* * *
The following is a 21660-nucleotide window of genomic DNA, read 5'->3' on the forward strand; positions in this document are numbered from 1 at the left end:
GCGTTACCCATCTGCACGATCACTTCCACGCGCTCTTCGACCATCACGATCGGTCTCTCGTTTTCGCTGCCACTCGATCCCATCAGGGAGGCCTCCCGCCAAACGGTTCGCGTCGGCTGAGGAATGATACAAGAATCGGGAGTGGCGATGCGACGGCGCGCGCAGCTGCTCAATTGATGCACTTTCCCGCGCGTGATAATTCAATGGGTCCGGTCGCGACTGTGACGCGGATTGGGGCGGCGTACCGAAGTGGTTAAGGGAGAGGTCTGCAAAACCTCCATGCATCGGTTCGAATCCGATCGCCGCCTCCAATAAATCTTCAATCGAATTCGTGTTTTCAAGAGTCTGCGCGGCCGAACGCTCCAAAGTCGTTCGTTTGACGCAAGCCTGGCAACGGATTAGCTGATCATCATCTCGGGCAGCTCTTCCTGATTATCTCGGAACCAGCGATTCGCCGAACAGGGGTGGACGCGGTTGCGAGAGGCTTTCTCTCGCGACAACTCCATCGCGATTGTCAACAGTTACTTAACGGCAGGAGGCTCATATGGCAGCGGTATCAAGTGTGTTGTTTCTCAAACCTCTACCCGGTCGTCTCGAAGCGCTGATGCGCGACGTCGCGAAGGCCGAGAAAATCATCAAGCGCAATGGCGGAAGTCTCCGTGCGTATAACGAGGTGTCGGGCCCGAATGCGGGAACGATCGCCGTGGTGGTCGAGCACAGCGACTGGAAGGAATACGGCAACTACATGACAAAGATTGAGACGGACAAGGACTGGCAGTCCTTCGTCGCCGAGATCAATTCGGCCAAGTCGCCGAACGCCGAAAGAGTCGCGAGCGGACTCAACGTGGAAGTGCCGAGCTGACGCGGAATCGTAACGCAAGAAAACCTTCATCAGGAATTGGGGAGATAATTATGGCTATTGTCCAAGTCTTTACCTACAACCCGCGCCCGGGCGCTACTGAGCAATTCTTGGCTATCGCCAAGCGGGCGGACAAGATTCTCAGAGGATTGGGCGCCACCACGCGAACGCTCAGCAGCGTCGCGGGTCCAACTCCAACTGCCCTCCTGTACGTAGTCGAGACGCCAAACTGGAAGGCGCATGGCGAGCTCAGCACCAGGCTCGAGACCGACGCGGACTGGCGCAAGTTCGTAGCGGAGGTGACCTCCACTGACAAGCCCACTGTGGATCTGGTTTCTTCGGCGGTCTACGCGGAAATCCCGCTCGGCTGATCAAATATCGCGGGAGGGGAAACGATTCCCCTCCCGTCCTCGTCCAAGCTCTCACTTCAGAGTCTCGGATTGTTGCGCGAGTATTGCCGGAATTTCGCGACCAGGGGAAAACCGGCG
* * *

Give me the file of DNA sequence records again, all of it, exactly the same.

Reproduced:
The following is a 21660-nucleotide window of genomic DNA, read 5'->3' on the forward strand; positions in this document are numbered from 1 at the left end:
GCGTTACCCATCTGCACGATCACTTCCACGCGCTCTTCGACCATCACGATCGGTCTCTCGTTTTCGCTGCCACTCGATCCCATCAGGGAGGCCTCCCGCCAAACGGTTCGCGTCGGCTGAGGAATGATACAAGAATCGGGAGTGGCGATGCGACGGCGCGCGCAGCTGCTCAATTGATGCACTTTCCCGCGCGTGATAATTCAATGGGTCCGGTCGCGACTGTGACGCGGATTGGGGCGGCGTACCGAAGTGGTTAAGGGAGAGGTCTGCAAAACCTCCATGCATCGGTTCGAATCCGATCGCCGCCTCCAATAAATCTTCAATCGAATTCGTGTTTTCAAGAGTCTGCGCGGCCGAACGCTCCAAAGTCGTTCGTTTGACGCAAGCCTGGCAACGGATTAGCTGATCATCATCTCGGGCAGCTCTTCCTGATTATCTCGGAACCAGCGATTCGCCGAACAGGGGTGGACGCGGTTGCGAGAGGCTTTCTCTCGCGACAACTCCATCGCGATTGTCAACAGTTACTTAACGGCAGGAGGCTCATATGGCAGCGGTATCAAGTGTGTTGTTTCTCAAACCTCTACCCGGTCGTCTCGAAGCGCTGATGCGCGACGTCGCGAAGGCCGAGAAAATCATCAAGCGCAATGGCGGAAGTCTCCGTGCGTATAACGAGGTGTCGGGCCCGAATGCGGGAACGATCGCCGTGGTGGTCGAGCACAGCGACTGGAAGGAATACGGCAACTACATGACAAAGATTGAGACGGACAAGGACTGGCAGTCCTTCGTCGCCGAGATCAATTCGGCCAAGTCGCCGAACGCCGAAAGAGTCGCGAGCGGACTCAACGTGGAAGTGCCGAGCTGACGCGGAATCGTAACGCAAGAAAACCTTCATCAGGAATTGGGGAGATAATTATGGCTATTGTCCAAGTCTTTACCTACAACCCGCGCCCGGGCGCTACTGAGCAATTCTTGGCTATCGCCAAGCGGGCGGACAAGATTCTCAGAGGATTGGGCGCCACCACGCGAACGCTCAGCAGCGTCGCGGGTCCAACTCCAACTGCCCTCCTGTACGTAGTCGAGACGCCAAACTGGAAGGCGCATGGCGAGCTCAGCACCAGGCTCGAGACCGACGCGGACTGGCGCAAGTTCGTAGCGGAGGTGACCTCCACTGACAAGCCCACTGTGGATCTGGTTTCTTCGGCGGTCTACGCGGAAATCCCGCTCGGCTGATCAAATATCGCGGGAGGGGAAACGATTCCCCTCCCGTCCTCGTCCAAGCTCTCACTTCAGAGTCTCGGATTGTTGCGCGAGTATTGCCGGAATTTCGCGACCAGGGGAAAACCGGCG